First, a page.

# (When) do filtered colimits exist in the effective topos?

(My apologies if this is well-known: I feel that I'm missing something very obvious here.)

Basic question: Do filtered colimits exist in the effective topos?

The reason I feel I'm missing something very obvious is that Jaap van Oosten wrote en entire paper titled “Filtered colimits in the effective topos” (also pretty much reproduced as §3.8.2 of his book Realizability: An Introduction to its Categorical Side), whose title suggests that the answer should definitely be there if it's not obvious in the first place, but… I can't find anything about the existence of filtered colimits in the paper in question. There is an example (proposition 1.3 in the paper, 3.8.3 in the book) which shows that $$\nabla\colon \mathrm{Set} \to \mathrm{Eff}$$ doesn't preserve the colimit of the diagram of finite subsets $$S \subseteq \mathbb{N}$$ with inclusions between them, but that $$\varinjlim(\nabla S)$$ does not equal $$\nabla\mathbb{N}$$ doesn't tell me the former doesn't exist in $$\mathrm{Eff}$$. But van Oosten doesn't clarify the issue one way or another.

Extended question: Assuming the answer to the basic question is “no”, are there some interesting conditions that we can put either on the objects, or on the maps, or on the indexing system, or some combination thereof, that ensures the filtered colimit exists? For example, does the colimit of a system indexed by a totally ordered set whose transition maps are monomorphisms exist in $$\mathrm{Eff}$$?

• A not-quite answer is that if the diagram is internalisable then a colimit (in the internal sense) exists. Jun 3 at 0:24

There are probably easier ways to see this, but my favourite example is to look at the filtered colimit over all finite coproducts of $$1$$ with inclusions. We can also view this as a countable sequence $$1 \,\hookrightarrow\, 1 + 1 \,\hookrightarrow\, 1 + 1 + 1 \,\hookrightarrow\, \ldots$$. We can show that this colimit, if it exists, is also the coproduct of countably many copies of 1, i.e. $$\coprod_{n \in \mathbb{N}} 1$$. We can show in general that whenever this coproduct exists, it is necessarily a natural number object, and so since natural number objects are unique up to isomorphism, it is isomorphic to any other natural number object. If the coproduct $$\coprod_{n \in \mathbb{N}} 1$$ exists, we can also take any external function $$\mathbb{N} \to \mathbb{N}$$, including any non computable function, and view it as a morphism $$\coprod_{n \in \mathbb{N}} 1 \to \coprod_{n \in \mathbb{N}} 1$$ inside the category. With some more work, we can furthermore show in any lcc that e.g. if we take the external characteristic function for the halting set, then the corresponding morphism $$\coprod_{n \in \mathbb{N}} 1 \to \coprod_{n \in \mathbb{N}} 1$$ is also the characteristic function for the halting set in the internal logic.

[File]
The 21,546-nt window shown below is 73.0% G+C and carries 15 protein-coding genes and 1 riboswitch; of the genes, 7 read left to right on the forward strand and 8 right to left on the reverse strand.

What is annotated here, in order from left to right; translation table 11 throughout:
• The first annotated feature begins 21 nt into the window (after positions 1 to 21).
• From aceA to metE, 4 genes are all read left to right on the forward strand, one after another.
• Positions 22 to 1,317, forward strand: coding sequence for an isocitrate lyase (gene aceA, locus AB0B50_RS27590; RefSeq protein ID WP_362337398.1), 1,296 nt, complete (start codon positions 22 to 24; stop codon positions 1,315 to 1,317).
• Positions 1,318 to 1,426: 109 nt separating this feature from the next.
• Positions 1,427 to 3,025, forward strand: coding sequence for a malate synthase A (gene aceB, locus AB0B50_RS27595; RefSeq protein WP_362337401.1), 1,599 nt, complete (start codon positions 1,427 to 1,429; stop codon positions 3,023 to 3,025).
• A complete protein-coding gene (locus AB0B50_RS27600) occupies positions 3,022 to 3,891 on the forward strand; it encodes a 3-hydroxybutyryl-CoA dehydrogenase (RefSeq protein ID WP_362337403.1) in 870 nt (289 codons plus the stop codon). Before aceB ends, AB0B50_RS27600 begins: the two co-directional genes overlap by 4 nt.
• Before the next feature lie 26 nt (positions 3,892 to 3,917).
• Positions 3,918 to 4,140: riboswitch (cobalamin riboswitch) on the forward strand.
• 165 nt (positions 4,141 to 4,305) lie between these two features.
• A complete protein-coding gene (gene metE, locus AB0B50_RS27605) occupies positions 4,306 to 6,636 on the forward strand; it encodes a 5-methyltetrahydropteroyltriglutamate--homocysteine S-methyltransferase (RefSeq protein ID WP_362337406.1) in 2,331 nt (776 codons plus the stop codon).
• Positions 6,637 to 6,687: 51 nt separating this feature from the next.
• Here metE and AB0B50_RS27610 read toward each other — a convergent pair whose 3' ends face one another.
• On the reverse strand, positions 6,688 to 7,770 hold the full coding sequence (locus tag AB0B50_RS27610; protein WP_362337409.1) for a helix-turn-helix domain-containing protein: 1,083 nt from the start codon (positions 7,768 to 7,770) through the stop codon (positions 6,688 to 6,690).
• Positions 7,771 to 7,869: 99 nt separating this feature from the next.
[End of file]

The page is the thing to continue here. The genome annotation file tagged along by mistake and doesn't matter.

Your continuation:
In short, just by knowing that the colimit exists, we can introduce non computable functions into any lcc. In the effective topos, the only endomorphisms on the natural number object $$N \to N$$ are computable, and in fact we furthermore have the axiom of Church's Thesis in the internal logic: all functions $$N \to N$$ are computable. Hence this gives a simple example of a filtered colimit that does not exist in $$\mathrm{Eff}$$. But moreover, I see the tight correspondence between morphisms in the topos and computable functions as a fundamental property of $$\mathrm{Eff}$$ and we can see that any other lcc with this same nice property would lack the same colimit for the same reason.

• (I suppose you meant to write $\coprod$ (i.e., \coprod) rather than $\prod$.) This does put a damp on the hopes of getting interesting conditions for a filtered colimit to exist. But now I wonder if $N$ can be described as something weaker-than-a-colimit-but-nevertheless-interesting in this situation $1 \to 1+1 \to 1+1+1 \to \cdots \to N$. Jun 2 at 22:09
• I better edit to fix the prod/coprod.
– aws
Jun 2 at 22:17
• I always found it most useful to do everything internal to the topos - in the internal logic $N$ does just look like the coproduct of countably many $1$s. Aside from that, I don't know of any formal way to view $N$ as a generalisation of colimit. It's an interesting question.
– aws
Jun 2 at 22:21
• The natural numbers cannot be defined as a colimit without first having the natural numbers. This circularity is one of the reasons finitists reject it ("completed infinity"). Jun 3 at 5:38
• I tried to write a followup question to try to make sense of this answer, but I'm not sure it turned out very sensibly. Jun 3 at 9:42